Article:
Cruise Re­tail Hospi­tal­ity De­liv­ers on Brand Re­la­tion­ships

Star­board Cruise Ser­vices, a divi­sion of LVMH, is shift­ing to­ward mega ships where over­all re­tail spa­ces av­er­age 8,000 to 10,000 square feet.

WWD Digital Daily - - The Reviews - BY VICKI M. YOUNG

At least one on­board cruise re­tail op­er­a­tor seems to have fig­ured out the value-cre­ation propo­si­tion — ex­pe­ri­ence and dis­cov­ery — that on-land, brick-and­mor­tar stores haven’t yet been able to do in the new age of shift­ing con­sumer shop­ping pref­er­ences, and it doesn’t have much to do with tech­nol­ogy.

Beth Neu­mann, president and chief ex­ec­u­tive of­fi­cer of Star­board Cruise Ser­vices, is quick to ac­knowl­edge that she has the ad­van­tage be­cause her on­board re­tail teams can build re­la­tion­ships “in ways we can never do on land, where the fo­cus is trans­ac­tional and of­ten times no more than two hours long.”

Star­board, which is cel­e­brat­ing its 60th an­niver­sary this year, was ac­quired by LVMH Moët Hen­nessy Louis Vuit­ton in 2000. Neu­mann, who joined the firm in 2013, de­scribed cruise re­tail as a seg­ment that is “un­der the radar, even within LVMH.”

Neu­mann ini­tially wasn’t so sure about the sec­tor when the job opened up. “I thought about what’s the value cre­ation and where are we with cruise re­tail. Many peo­ple in the re­tail in­dus­try have never been on a cruise ship. When I was asked to look at this, I hadn’t sailed in 25 years and didn’t know what the op­por­tu­nity [could be] in re­tail,” she said. Then came a stay on a mega ship while Neu­mann was think­ing about the op­por­tu­nity, along with the sto­ries about “re­la­tion­ship sell­ing.”

That led to a con­clu­sion about ex­pe­ri­en­tial re­tail that has un­der­scored ex­e­cu­tion strate­gies across 10 cruise lines with dif­fer­ent re­tail points of view, more than 700 on­board re­tail shops and more than 2,500 em­ploy­ees op­er­at­ing on more than 90 cruise ships: “Re­tail in­her­ently is all about the ex­pe­ri­ence; the joy­ful ex­pe­ri­ence of be­ing on va­ca­tion in­volv­ing a time to learn and dis­cover, and then bring­ing some­thing home [as a mem­ory] of this joy­ful va­ca­tion.”

The re­tail sell­ing per­spec­tives range from high-end lux­ury ex­pe­ri­ences at Sil­versea Cruises and Crys­tal Cruises to mod­ern lux­ury and celebrity-fo­cused shops at Royal Caribbean and Hol­land Amer­ica, to name a few. On Wed­nes­day, Star­board will show­case its next big re­tail ex­pe­ri­ence on board the Car­ni­val Hori­zon, the new mega ship from Car­ni­val Cruises that is docked at the Man­hat­tan Cruise Ter­mi­nal.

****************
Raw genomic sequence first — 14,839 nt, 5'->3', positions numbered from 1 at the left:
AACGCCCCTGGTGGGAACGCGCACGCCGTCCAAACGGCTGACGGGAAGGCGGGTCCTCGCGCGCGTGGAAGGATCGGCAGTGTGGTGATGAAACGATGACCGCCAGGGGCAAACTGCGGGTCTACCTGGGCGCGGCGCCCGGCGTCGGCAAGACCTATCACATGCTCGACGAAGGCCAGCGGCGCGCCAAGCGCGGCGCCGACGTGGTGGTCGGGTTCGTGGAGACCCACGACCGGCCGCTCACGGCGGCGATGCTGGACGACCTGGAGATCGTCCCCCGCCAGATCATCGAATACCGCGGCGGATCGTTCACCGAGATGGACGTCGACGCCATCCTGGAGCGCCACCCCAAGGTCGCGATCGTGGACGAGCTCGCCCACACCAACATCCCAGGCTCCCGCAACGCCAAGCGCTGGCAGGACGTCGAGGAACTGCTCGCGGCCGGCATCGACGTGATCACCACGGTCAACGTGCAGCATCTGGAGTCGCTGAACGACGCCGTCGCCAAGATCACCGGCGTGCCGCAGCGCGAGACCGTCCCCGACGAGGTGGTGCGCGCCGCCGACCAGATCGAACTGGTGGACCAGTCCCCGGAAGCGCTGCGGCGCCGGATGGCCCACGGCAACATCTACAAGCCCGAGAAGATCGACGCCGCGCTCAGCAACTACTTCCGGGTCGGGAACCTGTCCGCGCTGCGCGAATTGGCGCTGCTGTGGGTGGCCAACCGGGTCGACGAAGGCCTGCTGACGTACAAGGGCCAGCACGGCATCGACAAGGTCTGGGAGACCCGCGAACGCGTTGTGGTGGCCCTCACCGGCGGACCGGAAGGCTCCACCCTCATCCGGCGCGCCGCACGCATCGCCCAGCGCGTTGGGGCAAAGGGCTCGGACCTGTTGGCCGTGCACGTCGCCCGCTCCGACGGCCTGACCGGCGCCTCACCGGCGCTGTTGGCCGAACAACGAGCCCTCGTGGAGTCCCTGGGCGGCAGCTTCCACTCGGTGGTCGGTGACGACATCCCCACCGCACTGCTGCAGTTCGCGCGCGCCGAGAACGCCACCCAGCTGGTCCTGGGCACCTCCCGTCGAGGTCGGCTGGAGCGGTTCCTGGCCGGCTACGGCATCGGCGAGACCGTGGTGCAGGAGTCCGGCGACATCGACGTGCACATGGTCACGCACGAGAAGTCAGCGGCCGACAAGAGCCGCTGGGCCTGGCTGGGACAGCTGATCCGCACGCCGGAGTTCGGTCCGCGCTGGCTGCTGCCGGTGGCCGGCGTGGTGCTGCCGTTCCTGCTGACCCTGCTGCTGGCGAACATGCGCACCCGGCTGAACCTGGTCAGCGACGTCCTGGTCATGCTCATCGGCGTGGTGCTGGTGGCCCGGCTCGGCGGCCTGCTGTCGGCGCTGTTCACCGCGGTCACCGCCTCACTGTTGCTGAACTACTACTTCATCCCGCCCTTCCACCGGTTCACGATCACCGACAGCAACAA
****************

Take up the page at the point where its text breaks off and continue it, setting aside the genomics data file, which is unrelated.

Ac­cord­ing to Neu­mann, Star­board is launch­ing five mega ships within the next year. The on­board re­tail square footage ranges from be­tween 8,000 and 10,000 square feet, with the bou­tiques av­er­ag­ing about 400 square feet. Some brands the re­tail op­er­a­tor works with in­clude Bul­gari, Cartier, Tif­fany & Co., Dior, Vic­to­ria’s Se­cret, Cit­i­zen Watches and Le Vian. She be­lieves the mega ships are the next big trend in the cruise in­dus­try, as well as on­board re­tail.

Ac­cord­ing to Statista, the U.S. is one of the largest cruise mar­kets in the world, with rev­enues ex­pected to reach al­most $31.5 bil­lion by 2020. The pro­jec­tion of rev­enues in the cruise in­dus­try world­wide is $35.5 bil­lion, with the North Amer­i­can mar­ket ac­count­ing for more than half of the to­tal num­ber of guests glob­ally. Cruise Lines In­ter­na­tional As­so­ci­a­tion, the largest cruise in­dus­try trade as­so­ci­a­tion, last month pro­jected 28 mil­lion pas­sen­gers on cruise ships for 2018, on a global ba­sis. The CLIA said there were just 17.8 mil­lion pas­sen­gers in 2009. It also said de­mand for cruis­ing has in­creased 20.5 per­cent in the last five years.